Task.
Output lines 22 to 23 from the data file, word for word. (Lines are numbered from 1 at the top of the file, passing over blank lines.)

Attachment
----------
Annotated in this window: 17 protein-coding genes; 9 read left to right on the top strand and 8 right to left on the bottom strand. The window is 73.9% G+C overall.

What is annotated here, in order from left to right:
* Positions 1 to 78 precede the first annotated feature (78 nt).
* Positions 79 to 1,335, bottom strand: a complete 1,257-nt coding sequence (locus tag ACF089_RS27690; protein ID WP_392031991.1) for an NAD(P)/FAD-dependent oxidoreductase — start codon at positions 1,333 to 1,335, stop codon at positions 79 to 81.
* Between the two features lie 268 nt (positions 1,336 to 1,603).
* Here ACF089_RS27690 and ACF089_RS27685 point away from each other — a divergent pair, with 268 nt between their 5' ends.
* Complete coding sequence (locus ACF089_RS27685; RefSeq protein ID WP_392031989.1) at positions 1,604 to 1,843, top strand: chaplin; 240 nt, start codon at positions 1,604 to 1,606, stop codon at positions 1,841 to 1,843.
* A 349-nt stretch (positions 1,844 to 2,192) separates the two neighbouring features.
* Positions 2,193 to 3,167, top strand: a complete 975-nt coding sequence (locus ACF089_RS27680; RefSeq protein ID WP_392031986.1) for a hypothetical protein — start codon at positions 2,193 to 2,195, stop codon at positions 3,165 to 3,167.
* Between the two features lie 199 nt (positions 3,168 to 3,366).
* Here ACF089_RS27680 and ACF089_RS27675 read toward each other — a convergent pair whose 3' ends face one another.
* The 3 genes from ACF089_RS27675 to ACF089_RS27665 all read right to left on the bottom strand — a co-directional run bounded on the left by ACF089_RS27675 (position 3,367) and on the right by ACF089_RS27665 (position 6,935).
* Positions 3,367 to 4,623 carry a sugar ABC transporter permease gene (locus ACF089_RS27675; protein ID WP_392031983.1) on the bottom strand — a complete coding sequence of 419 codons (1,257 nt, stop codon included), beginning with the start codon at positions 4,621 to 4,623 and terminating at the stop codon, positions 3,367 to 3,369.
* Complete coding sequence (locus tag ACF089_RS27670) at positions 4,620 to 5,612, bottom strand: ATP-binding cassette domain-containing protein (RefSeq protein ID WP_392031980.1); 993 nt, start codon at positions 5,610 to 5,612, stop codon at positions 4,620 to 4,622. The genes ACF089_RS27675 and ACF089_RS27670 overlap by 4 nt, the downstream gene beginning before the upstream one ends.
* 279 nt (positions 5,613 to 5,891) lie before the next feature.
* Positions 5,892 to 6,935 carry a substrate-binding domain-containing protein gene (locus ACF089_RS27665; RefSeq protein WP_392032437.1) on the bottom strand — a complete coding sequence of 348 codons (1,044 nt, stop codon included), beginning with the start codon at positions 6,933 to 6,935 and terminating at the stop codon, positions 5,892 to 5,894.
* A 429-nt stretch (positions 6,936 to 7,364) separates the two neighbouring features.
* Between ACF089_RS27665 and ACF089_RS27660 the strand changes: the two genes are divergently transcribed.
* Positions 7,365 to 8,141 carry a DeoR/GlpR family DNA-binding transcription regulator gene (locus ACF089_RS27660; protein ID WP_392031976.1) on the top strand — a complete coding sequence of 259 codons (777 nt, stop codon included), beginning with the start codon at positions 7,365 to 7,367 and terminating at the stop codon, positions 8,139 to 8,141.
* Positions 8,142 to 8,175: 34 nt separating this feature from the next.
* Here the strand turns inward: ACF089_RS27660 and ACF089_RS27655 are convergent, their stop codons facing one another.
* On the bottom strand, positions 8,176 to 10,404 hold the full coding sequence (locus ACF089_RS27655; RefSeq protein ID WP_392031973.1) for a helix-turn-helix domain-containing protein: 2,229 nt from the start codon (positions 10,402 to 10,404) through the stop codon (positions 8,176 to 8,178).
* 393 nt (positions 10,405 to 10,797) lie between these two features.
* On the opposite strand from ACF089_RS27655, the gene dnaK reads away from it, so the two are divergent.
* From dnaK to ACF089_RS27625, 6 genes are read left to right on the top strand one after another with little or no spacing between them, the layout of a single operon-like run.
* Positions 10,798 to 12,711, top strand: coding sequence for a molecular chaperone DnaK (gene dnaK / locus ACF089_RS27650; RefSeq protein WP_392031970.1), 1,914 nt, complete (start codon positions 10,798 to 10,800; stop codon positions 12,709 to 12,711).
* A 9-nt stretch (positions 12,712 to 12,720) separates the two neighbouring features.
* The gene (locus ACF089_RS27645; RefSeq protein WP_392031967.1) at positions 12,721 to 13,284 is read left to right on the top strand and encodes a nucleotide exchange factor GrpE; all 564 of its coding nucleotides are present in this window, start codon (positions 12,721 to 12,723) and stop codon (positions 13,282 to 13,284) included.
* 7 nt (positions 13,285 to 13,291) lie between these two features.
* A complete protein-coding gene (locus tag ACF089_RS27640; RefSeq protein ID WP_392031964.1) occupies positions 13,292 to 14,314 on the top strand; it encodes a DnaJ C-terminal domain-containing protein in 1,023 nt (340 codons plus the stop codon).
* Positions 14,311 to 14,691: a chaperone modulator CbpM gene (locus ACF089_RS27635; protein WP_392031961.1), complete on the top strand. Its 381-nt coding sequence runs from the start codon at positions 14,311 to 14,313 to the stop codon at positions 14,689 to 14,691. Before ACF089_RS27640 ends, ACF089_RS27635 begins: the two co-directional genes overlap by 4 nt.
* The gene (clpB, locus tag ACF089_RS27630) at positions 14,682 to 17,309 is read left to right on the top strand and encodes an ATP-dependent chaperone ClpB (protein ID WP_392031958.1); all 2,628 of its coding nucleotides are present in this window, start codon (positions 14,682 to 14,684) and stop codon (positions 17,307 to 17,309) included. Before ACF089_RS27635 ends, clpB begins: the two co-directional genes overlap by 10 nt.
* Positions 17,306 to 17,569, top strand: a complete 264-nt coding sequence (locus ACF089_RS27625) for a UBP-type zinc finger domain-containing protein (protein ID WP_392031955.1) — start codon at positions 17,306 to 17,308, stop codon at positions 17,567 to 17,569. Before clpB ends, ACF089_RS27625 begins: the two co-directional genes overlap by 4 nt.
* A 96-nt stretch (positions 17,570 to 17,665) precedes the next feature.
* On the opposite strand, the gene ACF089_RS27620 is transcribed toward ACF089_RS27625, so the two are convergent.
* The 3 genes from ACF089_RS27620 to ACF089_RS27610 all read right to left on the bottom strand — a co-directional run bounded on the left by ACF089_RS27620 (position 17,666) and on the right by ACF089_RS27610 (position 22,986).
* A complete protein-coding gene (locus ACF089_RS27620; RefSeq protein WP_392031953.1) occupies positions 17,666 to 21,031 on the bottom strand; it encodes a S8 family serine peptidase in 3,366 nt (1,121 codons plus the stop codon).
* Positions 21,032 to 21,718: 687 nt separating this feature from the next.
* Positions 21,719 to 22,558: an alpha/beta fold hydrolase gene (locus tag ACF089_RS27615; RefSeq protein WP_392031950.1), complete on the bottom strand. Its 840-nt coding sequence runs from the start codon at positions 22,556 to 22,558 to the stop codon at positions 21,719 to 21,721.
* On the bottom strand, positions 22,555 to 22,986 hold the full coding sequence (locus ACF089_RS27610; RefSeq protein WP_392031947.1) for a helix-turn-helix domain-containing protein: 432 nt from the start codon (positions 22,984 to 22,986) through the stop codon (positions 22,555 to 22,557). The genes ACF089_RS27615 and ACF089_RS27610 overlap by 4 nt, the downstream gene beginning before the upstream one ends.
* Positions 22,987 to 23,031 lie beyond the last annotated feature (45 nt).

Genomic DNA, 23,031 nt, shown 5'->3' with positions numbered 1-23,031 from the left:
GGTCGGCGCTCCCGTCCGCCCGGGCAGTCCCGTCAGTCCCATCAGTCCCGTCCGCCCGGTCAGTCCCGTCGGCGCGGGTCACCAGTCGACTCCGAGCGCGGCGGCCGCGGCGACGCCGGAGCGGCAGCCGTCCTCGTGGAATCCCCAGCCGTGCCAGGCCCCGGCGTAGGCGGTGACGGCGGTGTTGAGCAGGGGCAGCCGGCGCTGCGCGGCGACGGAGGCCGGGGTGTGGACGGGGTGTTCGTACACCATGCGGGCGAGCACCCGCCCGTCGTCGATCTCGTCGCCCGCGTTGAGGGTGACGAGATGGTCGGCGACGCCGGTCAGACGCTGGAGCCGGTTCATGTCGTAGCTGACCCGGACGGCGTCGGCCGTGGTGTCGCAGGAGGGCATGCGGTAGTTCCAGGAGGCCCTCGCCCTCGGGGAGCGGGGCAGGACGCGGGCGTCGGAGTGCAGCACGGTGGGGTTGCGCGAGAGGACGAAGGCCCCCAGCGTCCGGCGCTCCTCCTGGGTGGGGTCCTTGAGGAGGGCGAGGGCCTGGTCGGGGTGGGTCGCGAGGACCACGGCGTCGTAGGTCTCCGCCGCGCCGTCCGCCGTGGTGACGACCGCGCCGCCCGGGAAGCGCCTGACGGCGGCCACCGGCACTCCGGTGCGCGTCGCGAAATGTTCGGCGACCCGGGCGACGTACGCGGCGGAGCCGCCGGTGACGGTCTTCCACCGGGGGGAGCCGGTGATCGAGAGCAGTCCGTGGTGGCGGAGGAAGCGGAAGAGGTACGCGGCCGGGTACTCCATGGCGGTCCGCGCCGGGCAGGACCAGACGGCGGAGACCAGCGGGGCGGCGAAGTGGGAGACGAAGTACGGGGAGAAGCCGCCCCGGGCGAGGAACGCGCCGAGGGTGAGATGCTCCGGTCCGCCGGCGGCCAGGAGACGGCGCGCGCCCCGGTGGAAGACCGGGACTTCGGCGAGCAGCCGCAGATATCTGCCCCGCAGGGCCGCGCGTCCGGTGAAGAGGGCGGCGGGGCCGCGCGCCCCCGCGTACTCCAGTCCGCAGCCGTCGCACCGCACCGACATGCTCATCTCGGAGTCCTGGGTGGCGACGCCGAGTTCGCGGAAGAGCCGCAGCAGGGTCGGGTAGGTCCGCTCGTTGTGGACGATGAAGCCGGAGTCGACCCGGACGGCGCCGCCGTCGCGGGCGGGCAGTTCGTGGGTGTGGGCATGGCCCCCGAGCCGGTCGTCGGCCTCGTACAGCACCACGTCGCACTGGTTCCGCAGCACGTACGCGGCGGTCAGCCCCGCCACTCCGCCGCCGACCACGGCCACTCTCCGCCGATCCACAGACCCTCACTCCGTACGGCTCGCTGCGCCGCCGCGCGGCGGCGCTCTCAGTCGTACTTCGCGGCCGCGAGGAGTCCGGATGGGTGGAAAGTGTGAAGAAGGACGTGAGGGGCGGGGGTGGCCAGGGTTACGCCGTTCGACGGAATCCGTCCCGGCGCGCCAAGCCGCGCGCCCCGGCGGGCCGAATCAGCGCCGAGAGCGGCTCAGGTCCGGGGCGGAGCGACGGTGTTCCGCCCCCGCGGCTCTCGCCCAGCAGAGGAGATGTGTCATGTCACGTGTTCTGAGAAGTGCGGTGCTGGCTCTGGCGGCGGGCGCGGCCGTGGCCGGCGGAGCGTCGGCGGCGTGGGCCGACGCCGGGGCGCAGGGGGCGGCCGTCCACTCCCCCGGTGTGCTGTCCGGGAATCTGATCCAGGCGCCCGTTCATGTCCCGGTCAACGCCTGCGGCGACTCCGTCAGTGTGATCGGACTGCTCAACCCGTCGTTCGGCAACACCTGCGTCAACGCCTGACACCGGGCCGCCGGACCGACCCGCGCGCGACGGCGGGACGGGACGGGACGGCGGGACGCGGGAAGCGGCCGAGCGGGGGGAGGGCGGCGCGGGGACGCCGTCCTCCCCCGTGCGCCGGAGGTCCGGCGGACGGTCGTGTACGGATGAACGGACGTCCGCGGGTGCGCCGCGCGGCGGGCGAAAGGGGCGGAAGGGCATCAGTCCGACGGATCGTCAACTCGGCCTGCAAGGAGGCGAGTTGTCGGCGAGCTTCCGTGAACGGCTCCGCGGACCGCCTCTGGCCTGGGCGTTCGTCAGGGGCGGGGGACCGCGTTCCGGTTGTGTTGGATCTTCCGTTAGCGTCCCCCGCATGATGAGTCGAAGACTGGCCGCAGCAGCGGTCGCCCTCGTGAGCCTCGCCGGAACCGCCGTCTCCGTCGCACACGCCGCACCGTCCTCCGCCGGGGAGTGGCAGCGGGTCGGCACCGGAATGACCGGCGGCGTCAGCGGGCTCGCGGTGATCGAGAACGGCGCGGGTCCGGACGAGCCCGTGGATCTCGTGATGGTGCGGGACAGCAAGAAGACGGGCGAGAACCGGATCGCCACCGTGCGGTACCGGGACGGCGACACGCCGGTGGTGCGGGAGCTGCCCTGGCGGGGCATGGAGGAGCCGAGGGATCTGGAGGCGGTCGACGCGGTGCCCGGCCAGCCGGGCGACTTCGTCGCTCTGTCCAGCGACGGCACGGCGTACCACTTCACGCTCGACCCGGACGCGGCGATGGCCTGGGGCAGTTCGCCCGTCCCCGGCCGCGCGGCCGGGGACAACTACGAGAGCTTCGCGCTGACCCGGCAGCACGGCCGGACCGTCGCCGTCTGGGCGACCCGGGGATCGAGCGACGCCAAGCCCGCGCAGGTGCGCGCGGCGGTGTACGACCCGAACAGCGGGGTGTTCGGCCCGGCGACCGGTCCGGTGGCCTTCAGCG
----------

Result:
* On the bottom strand, positions 8,176 to 10,404 hold the full coding sequence (locus ACF089_RS27655; RefSeq protein ID WP_392031973.1) for a helix-turn-helix domain-containing protein: 2,229 nt from the start codon (positions 10,402 to 10,404) through the stop codon (positions 8,176 to 8,178).
* 393 nt (positions 10,405 to 10,797) lie between these two features.